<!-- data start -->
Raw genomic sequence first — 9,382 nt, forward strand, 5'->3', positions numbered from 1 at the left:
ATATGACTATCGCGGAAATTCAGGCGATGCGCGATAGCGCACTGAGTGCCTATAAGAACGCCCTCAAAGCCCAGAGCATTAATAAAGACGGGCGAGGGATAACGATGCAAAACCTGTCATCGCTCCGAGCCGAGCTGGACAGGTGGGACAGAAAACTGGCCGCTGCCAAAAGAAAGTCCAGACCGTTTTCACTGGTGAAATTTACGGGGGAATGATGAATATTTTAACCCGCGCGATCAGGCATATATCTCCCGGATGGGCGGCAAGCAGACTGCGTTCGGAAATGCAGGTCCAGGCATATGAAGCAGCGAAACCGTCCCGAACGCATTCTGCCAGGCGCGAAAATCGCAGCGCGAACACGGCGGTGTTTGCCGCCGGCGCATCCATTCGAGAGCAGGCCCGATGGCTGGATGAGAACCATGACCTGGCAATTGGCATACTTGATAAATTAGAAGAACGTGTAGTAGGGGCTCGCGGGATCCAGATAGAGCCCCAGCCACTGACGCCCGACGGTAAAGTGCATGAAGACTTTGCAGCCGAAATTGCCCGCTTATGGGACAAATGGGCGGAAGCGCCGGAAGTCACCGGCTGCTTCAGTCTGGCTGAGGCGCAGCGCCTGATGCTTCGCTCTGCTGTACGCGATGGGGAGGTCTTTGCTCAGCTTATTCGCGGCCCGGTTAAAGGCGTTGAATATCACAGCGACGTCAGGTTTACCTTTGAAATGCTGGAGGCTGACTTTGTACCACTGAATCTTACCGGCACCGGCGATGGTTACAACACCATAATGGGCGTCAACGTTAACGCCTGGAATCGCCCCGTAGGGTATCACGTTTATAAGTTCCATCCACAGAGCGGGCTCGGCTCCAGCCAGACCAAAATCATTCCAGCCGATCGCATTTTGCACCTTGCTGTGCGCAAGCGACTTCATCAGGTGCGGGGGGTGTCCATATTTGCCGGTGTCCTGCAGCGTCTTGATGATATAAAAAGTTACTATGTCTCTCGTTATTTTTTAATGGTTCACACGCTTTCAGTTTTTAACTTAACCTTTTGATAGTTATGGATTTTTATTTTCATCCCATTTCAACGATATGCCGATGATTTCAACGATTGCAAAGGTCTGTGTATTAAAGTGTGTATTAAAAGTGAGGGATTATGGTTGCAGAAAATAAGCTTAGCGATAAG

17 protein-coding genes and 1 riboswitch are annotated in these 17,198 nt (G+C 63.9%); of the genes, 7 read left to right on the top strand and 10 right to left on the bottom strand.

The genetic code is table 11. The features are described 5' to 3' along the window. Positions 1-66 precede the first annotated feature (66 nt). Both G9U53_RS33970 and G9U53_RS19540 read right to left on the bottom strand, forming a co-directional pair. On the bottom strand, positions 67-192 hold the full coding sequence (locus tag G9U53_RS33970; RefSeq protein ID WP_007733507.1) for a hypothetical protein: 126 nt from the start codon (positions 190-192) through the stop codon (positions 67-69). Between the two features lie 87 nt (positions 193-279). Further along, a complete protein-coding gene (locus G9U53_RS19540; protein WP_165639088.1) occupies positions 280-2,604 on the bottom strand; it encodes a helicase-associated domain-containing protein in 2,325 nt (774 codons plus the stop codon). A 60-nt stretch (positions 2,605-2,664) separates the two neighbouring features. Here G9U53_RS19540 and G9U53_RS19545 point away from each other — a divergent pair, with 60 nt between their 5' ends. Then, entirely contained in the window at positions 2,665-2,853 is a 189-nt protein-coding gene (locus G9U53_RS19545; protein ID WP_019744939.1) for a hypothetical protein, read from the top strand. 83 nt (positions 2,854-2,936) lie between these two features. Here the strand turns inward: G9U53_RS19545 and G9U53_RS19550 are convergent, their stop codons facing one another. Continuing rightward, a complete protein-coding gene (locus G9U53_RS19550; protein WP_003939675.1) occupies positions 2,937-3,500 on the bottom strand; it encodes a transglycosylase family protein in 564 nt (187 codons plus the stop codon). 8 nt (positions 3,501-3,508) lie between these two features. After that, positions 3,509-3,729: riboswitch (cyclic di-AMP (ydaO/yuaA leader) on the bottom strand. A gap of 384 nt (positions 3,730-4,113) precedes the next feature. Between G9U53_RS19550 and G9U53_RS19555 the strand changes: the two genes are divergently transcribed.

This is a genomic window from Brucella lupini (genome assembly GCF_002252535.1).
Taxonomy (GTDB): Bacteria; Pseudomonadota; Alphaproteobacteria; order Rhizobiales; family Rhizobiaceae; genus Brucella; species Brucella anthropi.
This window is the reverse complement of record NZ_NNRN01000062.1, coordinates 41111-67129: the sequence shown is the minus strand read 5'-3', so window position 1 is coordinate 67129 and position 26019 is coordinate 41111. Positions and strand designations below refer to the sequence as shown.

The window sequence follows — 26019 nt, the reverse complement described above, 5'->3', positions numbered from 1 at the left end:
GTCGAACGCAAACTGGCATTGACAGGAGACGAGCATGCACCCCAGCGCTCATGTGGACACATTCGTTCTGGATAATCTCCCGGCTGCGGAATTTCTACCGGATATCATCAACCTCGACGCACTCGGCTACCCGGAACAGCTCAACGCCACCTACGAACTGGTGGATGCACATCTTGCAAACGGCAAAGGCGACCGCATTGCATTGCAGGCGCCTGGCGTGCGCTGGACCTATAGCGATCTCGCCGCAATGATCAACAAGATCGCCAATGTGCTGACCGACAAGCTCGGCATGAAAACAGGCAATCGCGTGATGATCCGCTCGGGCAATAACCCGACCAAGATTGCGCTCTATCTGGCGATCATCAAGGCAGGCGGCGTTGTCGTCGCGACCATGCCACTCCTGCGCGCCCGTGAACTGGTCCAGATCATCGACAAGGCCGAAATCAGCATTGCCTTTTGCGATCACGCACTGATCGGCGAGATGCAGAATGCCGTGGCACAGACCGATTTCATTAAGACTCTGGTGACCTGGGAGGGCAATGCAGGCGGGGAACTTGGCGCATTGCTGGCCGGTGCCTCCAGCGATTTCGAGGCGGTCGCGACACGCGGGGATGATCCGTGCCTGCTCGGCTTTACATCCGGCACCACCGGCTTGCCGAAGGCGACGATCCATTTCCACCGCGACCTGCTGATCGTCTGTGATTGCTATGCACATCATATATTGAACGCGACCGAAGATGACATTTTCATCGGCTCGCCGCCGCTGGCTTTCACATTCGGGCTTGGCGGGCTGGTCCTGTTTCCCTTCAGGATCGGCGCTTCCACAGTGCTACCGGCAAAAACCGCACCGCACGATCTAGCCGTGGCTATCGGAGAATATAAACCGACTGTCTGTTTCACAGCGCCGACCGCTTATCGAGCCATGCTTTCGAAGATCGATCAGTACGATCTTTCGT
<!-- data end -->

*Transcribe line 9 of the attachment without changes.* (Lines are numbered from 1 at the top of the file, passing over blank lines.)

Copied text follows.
GTCGAACGCAAACTGGCATTGACAGGAGACGAGCATGCACCCCAGCGCTCATGTGGACACATTCGTTCTGGATAATCTCCCGGCTGCGGAATTTCTACCGGATATCATCAACCTCGACGCACTCGGCTACCCGGAACAGCTCAACGCCACCTACGAACTGGTGGATGCACATCTTGCAAACGGCAAAGGCGACCGCATTGCATTGCAGGCGCCTGGCGTGCGCTGGACCTATAGCGATCTCGCCGCAATGATCAACAAGATCGCCAATGTGCTGACCGACAAGCTCGGCATGAAAACAGGCAATCGCGTGATGATCCGCTCGGGCAATAACCCGACCAAGATTGCGCTCTATCTGGCGATCATCAAGGCAGGCGGCGTTGTCGTCGCGACCATGCCACTCCTGCGCGCCCGTGAACTGGTCCAGATCATCGACAAGGCCGAAATCAGCATTGCCTTTTGCGATCACGCACTGATCGGCGAGATGCAGAATGCCGTGGCACAGACCGATTTCATTAAGACTCTGGTGACCTGGGAGGGCAATGCAGGCGGGGAACTTGGCGCATTGCTGGCCGGTGCCTCCAGCGATTTCGAGGCGGTCGCGACACGCGGGGATGATCCGTGCCTGCTCGGCTTTACATCCGGCACCACCGGCTTGCCGAAGGCGACGATCCATTTCCACCGCGACCTGCTGATCGTCTGTGATTGCTATGCACATCATATATTGAACGCGACCGAAGATGACATTTTCATCGGCTCGCCGCCGCTGGCTTTCACATTCGGGCTTGGCGGGCTGGTCCTGTTTCCCTTCAGGATCGGCGCTTCCACAGTGCTACCGGCAAAAACCGCACCGCACGATCTAGCCGTGGCTATCGGAGAATATAAACCGACTGTCTGTTTCACAGCGCCGACCGCTTATCGAGCCATGCTTTCGAAGATCGATCAGTACGATCTTTCGT